Institutional investors are more willing to make large allocations to the fast-growing green economy, but challenges around identifying appropriate investments and a continuing focus on risk rather than opportunity are hindering progress, according to leading investors and advisers.
“We’ve started forecasting the expected returns you might get from green infrastructure versus high-carbon infrastructure, or climate solutions equities versus standard equities,” Craig Mackenzie, head of strategic asset allocation at Aberdeen Standard Investments, told a London Stock Exchange Group/Principles for Responsible Investment webinar on investing in the green economy. The webinar was the third in the series focusing on investor action on climate change ahead of the major COP26 Climate Conference that the UK hosts in 2021.
“We've found that if you do that, it's relatively easy to make quite a compelling case to an investment committee to make very large allocations based on a rigorous expected return perspective. So we're seeing large clients moving portfolios in a way that, until a few years ago, they wouldn't have even considered.”
Regulators, too, are increasingly recognizing the potential for shifting capital towards the green economy. Commissioner Rostin Behnam of the US Commodity Futures Trading Commission (CFTC) noted that the CFTC’s recent landmark report on the climate risk faced by the US financial system included a chapter on financing the net-zero transition.
“There’s an opportunity to reshape our economy, [and] an opportunity to use the power of capital markets and financial markets to allocate capital in the right places and transition to a net-zero economy,” he told the webinar.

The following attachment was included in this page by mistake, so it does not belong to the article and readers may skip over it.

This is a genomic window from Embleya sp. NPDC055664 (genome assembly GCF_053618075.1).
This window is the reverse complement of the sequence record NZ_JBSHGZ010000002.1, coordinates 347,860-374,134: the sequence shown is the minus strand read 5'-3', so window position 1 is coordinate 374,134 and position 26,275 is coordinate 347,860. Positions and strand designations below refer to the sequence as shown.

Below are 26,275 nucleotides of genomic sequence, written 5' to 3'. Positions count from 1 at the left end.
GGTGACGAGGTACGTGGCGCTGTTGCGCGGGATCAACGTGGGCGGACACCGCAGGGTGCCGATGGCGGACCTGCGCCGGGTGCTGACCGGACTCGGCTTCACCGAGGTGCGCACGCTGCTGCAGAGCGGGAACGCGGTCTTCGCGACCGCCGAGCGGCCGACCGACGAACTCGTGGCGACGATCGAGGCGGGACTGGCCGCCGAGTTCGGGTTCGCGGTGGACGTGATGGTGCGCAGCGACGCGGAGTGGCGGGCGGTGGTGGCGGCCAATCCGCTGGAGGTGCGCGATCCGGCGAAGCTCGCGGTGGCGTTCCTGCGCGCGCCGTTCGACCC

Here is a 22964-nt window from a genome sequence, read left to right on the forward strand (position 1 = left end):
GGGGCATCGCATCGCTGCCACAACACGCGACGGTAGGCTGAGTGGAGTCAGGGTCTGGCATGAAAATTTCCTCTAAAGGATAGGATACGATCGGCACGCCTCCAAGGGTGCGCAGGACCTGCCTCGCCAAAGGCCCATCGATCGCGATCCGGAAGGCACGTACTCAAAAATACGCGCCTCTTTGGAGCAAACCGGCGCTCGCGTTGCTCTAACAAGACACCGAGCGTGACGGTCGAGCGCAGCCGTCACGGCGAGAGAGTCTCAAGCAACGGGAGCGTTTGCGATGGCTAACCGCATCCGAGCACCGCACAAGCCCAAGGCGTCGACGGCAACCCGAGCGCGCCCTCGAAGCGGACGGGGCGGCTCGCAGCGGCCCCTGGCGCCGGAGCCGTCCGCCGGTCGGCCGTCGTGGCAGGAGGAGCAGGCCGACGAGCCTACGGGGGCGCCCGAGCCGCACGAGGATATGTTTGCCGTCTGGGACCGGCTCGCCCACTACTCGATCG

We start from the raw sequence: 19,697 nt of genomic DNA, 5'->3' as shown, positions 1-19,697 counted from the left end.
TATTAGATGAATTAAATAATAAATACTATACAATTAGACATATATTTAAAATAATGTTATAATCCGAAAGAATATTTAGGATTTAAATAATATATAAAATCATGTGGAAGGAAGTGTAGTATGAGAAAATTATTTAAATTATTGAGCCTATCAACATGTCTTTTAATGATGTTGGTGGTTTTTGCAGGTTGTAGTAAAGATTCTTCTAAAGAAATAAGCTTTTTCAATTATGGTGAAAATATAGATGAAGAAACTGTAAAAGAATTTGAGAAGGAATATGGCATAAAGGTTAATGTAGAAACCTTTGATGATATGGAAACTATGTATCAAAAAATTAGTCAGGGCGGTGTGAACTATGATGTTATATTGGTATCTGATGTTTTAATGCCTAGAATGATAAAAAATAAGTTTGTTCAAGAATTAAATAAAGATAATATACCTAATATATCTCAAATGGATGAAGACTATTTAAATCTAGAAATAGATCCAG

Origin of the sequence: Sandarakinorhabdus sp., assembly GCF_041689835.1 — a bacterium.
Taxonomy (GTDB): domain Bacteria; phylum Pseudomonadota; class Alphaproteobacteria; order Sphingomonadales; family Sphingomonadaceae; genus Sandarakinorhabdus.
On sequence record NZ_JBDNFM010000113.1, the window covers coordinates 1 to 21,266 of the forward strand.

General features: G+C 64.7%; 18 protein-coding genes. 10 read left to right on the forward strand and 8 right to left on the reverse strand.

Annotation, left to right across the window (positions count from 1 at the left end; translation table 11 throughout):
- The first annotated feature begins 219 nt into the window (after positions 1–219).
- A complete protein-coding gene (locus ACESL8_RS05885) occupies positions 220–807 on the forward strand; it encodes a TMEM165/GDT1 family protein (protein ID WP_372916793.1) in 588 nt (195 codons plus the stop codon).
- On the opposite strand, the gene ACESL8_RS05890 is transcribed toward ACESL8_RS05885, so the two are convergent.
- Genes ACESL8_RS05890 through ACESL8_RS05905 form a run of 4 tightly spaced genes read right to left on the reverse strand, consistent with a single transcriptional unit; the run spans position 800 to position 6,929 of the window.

But progress among investors is not fast enough, said Nigel Topping, the UK government’s High-Level Champion for Climate Action for the COP26 climate talks. “If this is a race, the investor community is losing. Businesses and cities are way ahead,” he said in conversation with Sanda Ojiambo, CEO of the UN Global Compact.
Part of the reason is that the investment community is predominantly looking at climate change from a risk perspective, explained Mackenzie, whereas the corporate sector was looking at the opportunity presented by a shift to net-zero emissions. Investors need to “set goals to decarbonize their portfolio and shift allocations to the green economy, and there aren’t many large investors who have started to systematically do that.”
However, the green economy is becoming an increasingly compelling investment opportunity, said Arne Staal, global head of research & product management, FTSE Russell, presenting updated figures from FTSE Russell’s Green Revenue Classification System (GRCS).
“The green economy now represents a market value of around $4 trillion in listed equity, which is around 6% of the global market,” he said. “To put that in perspective, that is around double the size of the oil and gas industry, which is just over 3% of public equity markets today.”